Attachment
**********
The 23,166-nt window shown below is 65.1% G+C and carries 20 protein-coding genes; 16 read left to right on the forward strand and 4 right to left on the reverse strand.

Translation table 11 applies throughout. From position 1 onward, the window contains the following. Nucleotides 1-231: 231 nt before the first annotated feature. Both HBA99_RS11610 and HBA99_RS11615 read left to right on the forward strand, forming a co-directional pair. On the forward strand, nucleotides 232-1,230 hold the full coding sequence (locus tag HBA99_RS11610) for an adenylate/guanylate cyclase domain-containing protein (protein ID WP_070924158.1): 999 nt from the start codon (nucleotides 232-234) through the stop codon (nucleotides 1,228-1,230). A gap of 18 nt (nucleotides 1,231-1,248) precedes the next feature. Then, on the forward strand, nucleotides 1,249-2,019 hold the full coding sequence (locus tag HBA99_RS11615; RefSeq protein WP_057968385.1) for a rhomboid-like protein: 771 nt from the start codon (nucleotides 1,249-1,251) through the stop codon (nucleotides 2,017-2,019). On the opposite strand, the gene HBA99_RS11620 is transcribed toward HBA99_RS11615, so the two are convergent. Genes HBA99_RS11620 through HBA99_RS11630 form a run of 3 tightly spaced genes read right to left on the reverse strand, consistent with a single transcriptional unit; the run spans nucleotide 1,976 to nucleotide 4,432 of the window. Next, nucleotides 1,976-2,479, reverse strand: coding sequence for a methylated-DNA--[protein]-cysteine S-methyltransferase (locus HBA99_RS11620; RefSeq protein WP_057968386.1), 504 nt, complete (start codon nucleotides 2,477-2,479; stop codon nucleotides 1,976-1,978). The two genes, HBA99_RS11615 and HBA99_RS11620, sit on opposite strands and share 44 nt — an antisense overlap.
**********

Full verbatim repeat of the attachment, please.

The 23,166-nt window shown below is 65.1% G+C and carries 20 protein-coding genes; 16 read left to right on the forward strand and 4 right to left on the reverse strand.

Translation table 11 applies throughout. From position 1 onward, the window contains the following. Nucleotides 1-231: 231 nt before the first annotated feature. Both HBA99_RS11610 and HBA99_RS11615 read left to right on the forward strand, forming a co-directional pair. On the forward strand, nucleotides 232-1,230 hold the full coding sequence (locus tag HBA99_RS11610) for an adenylate/guanylate cyclase domain-containing protein (protein ID WP_070924158.1): 999 nt from the start codon (nucleotides 232-234) through the stop codon (nucleotides 1,228-1,230). A gap of 18 nt (nucleotides 1,231-1,248) precedes the next feature. Then, on the forward strand, nucleotides 1,249-2,019 hold the full coding sequence (locus tag HBA99_RS11615; RefSeq protein WP_057968385.1) for a rhomboid-like protein: 771 nt from the start codon (nucleotides 1,249-1,251) through the stop codon (nucleotides 2,017-2,019). On the opposite strand, the gene HBA99_RS11620 is transcribed toward HBA99_RS11615, so the two are convergent. Genes HBA99_RS11620 through HBA99_RS11630 form a run of 3 tightly spaced genes read right to left on the reverse strand, consistent with a single transcriptional unit; the run spans nucleotide 1,976 to nucleotide 4,432 of the window. Next, nucleotides 1,976-2,479, reverse strand: coding sequence for a methylated-DNA--[protein]-cysteine S-methyltransferase (locus HBA99_RS11620; RefSeq protein WP_057968386.1), 504 nt, complete (start codon nucleotides 2,477-2,479; stop codon nucleotides 1,976-1,978). The two genes, HBA99_RS11615 and HBA99_RS11620, sit on opposite strands and share 44 nt — an antisense overlap.